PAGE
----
Meg and I were jolted from sleep at an ungodly hour by an eight-point-two magnitude earthquake. Or somebody pounding that hard on our front door while simultaneously ringing our doorbell nonstop. It was Tanya, of course.
She rushed past our half-awake bodies, gushing words. Neither of us was in any condition to follow what she was saying until Meg put on coffee and we got her calmed down with all of us at the kitchen table. “Now… is… this… slow… enough… for… you… bloody… vampires?”
“Don't be a smartass,” my wife replied, “Besides, ‘bloody vampires’ is redundant.” My wife regains her mental acuity much more quickly after waking than I do. I’ve wondered if it’s pure coincidence that most of our serious discussions take place at such times.
“OK, OK, but this is good! I finally tracked down the woman who used to clerk for Lester up north when he was first made a judge. She's been married and divorced twice, now managing a skiing lodge in Vermont of all places.”
“I didn't know traffic judges have clerks,” Meg inserted.
“You kidding? In those little towns they're the main source of revenue – surprised they don't give them private chefs and valets. Now be quiet and listen. She clerked for him a few years until he got promoted to the position down here. She said he was having an affair with a woman in the courthouse; she wouldn't say whom – pretty sure it was actually her, but she didn't say and I didn't want to piss her off by asking again – and that woman was expecting to be asked to move down here with him.”
“Wasn't he already married then?” Meg asked as she got the coffee and cups, and a Coke for me, “To Snowton?”
“Yeah, but that didn't seem to bother him. Anyway, he allegedly did move a girlfriend here soon afterward, but a different one. The clerk says she suspected it was someone from one of his cases, a special case but she couldn't say anything else. The way she said it indicated there was no love lost between them, but I couldn't get her to tell me more.”
“'Special case?' That's got to be Jeanie's!” I said.
“Sure, but we still have no proof. I think the clerk wants to tell me more, but she has to work herself up to it. She's still frightened of Lester, and probably the FBI, too: they must have scared everybody pretty well if none of this leaked in twenty years – courthouses are like sieves!”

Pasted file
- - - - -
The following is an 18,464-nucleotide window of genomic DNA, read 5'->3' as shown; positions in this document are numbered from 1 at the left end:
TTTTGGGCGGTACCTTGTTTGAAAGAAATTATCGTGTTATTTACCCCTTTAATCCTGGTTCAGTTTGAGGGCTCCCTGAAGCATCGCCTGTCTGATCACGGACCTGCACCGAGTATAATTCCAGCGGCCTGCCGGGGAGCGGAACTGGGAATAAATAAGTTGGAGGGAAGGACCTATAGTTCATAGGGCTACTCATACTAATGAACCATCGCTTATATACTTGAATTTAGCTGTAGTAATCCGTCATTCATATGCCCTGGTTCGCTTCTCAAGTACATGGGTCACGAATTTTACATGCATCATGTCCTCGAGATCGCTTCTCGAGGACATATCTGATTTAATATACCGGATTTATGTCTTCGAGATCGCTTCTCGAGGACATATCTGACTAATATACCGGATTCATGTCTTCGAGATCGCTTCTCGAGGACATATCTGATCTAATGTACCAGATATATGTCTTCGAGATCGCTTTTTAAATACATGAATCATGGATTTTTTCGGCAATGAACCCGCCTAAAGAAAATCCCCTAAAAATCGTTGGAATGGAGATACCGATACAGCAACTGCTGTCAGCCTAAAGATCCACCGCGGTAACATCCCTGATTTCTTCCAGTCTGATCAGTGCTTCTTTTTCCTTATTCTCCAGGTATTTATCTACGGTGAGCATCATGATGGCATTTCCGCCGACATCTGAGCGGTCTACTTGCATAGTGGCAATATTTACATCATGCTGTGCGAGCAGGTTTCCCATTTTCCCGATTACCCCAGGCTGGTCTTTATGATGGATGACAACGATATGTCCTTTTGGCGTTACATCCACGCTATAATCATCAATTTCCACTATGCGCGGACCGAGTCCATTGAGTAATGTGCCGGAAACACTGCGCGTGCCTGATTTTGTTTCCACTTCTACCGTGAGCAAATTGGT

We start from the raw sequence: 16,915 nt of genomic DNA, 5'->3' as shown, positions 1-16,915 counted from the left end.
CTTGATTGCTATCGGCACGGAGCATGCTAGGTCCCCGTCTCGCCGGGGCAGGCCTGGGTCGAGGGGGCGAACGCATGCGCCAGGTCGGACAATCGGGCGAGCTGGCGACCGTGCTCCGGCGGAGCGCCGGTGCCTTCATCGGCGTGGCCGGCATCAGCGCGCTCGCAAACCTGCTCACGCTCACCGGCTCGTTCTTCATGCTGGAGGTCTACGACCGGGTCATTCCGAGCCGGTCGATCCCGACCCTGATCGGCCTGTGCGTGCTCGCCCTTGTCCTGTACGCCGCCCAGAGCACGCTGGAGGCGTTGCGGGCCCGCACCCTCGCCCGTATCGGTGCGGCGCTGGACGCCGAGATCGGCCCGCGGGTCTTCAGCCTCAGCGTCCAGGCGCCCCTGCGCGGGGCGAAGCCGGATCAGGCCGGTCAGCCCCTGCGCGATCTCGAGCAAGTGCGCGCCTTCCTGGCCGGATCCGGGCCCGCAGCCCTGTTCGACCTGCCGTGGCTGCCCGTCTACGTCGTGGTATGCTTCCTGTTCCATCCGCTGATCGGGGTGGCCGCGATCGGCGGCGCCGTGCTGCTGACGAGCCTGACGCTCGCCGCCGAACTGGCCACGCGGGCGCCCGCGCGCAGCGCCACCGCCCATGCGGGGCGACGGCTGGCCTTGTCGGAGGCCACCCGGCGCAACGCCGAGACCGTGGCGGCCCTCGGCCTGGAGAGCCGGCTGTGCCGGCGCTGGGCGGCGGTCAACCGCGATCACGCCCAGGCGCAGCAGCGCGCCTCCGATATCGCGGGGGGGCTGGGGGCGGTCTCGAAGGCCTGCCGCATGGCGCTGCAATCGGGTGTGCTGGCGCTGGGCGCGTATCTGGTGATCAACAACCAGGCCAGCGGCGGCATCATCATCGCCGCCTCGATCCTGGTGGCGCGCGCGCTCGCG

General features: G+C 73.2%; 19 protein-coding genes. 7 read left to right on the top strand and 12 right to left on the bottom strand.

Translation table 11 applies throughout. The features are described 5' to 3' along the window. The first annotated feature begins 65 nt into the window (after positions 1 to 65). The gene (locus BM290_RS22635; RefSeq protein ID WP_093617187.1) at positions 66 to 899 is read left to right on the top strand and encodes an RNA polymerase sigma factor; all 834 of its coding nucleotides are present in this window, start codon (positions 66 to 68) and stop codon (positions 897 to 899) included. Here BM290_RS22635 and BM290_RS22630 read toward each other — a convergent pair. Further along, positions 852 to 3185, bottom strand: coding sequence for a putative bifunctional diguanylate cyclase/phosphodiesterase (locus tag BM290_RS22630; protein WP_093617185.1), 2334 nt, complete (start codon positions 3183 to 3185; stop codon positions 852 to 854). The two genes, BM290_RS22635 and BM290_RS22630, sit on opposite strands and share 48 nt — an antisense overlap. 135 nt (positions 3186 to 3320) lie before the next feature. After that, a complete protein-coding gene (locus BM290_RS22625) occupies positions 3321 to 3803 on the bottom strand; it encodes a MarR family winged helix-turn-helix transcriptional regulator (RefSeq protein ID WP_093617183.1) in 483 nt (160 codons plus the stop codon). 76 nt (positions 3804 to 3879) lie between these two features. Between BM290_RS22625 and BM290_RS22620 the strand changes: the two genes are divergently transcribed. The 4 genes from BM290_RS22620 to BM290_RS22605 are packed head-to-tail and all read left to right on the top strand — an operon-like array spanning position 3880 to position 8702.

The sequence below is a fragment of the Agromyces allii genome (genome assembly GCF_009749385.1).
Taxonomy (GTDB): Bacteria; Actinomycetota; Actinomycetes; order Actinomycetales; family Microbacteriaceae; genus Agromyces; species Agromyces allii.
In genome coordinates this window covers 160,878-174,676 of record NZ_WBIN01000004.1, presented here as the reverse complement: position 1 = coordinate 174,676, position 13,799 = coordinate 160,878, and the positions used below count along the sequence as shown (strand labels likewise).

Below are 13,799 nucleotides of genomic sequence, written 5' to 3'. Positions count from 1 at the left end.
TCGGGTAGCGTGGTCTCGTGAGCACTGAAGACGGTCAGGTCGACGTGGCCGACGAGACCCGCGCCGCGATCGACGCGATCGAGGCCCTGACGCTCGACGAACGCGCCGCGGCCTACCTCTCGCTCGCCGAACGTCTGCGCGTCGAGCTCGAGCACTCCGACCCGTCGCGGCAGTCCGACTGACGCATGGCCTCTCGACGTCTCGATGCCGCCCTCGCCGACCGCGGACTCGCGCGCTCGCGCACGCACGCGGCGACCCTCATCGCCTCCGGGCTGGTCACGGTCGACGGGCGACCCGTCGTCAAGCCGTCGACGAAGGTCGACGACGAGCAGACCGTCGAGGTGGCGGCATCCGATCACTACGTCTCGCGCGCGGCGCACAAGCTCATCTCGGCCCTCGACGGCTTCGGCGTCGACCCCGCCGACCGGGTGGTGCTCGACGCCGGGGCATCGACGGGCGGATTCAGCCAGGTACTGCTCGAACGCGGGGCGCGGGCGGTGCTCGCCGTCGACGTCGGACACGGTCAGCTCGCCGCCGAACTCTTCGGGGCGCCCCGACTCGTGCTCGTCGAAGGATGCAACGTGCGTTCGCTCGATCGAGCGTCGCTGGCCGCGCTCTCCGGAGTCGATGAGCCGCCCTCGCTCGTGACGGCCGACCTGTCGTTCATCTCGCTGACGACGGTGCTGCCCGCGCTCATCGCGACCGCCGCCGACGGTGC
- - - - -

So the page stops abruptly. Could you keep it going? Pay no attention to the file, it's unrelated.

“Tell her she doesn't have to be scared: give us something to connect him with Jeanie and he'll at least go away for life!” I exclaimed, “And the FBI will give her a medal if she helps get Jeanie’s killer.”
“I did but she's not convinced he won't wriggle out of it. I asked her if she knew anything about Lester, anything that could help us get evidence of his affair with Jeanie. She described a few of his characteristics, but the only one we didn't already know is that he's a real snoop. She said he even went through her purse and her drawers, then backed up and said she meant in her desk at work but I think it was really the dresser and desk at her house.”
“I don't see how that helps us,” Meg replied.
“'Everything you learn about your opposition is valuable, even if it doesn't appear so at the time,'” I unconsciously quoted a mentor from long ago.
“This is not the time for philosophical observations by Sun Tzu or some old zen master of yours!” Meg retorted. It was precisely the time, but it seemed imprudent to push the matter.
Tanya finished her coffee in a gulp and dashed out, muttering about having to prepare for a status conference or some such on Monday. Meg and I went back to bed, but neither of us slept any more that day.
* * *
Two mornings later it was a repeat of Saturday. Meg put on the coffee even before I opened the front door.
“She called back!” Tanya exclaimed as she rushed in, “Lester's old clerk, she called back. Remembered something that she thought might help us.” Seeing she had our rapt attention, she continued, “She said Lester had this habit that when he was reading papers, he'd lick his finger each time he turned a page. It was automatic – she didn't think he even realized he was doing it most of the time.”
“So?” Meg replied.
“So, saliva contains DNA! Anything he read at Jeanie's house, any book or catalog or the like, would have his DNA on it!” I said
“Oh, I see. You know, her girlfriend, the one who found her, in the report of the interview she was asked to look through the house for anything that was missing. Besides the bedclothes and all Jeanue’s panties and a few other things, girlfriend said she thought Jeanie had had a lot more books in the bookcases, although she wasn't absolutely positive. I'll bet Lester told Gorman what books he had touched and she took them.”
“Yeah, they would probably have his fingerprints as well as his DNA on them,” Tanya said.
“They'd planned it for a while – remember when they got my Coke can – so Lester probably made a list every time he visited her.”
“You know, he probably was careful about fingerprints if he snooped through her private things, maybe when she was sleeping or in the shower. But he might not have realized he was leaving saliva on any papers he leafed through, not if licking his finger was an unconscious habit,” Tanya mused, “I'm sure the cops had the crime lab check those things for prints, but they might not have expected saliva there.”
“What, so if there’s no fingerprints he probably wore rubber gloves: they've got powder on them, talcum or corn starch or something – who's going to lick that and not realize it?” Meg asked.
“You're probably right, but it's still something to check. Maybe he used the gloves dentists use: they don’t have powder. Think you could persuade the cops to check all that kind of stuff for DNA, Tanya? If you hinted, they might, even thinking it could be mine. One last chance to salvage their reputations.”
“Better chance if the suggestion didn't come from me,” she replied thoughtfully, already halfway out the door for her status conference..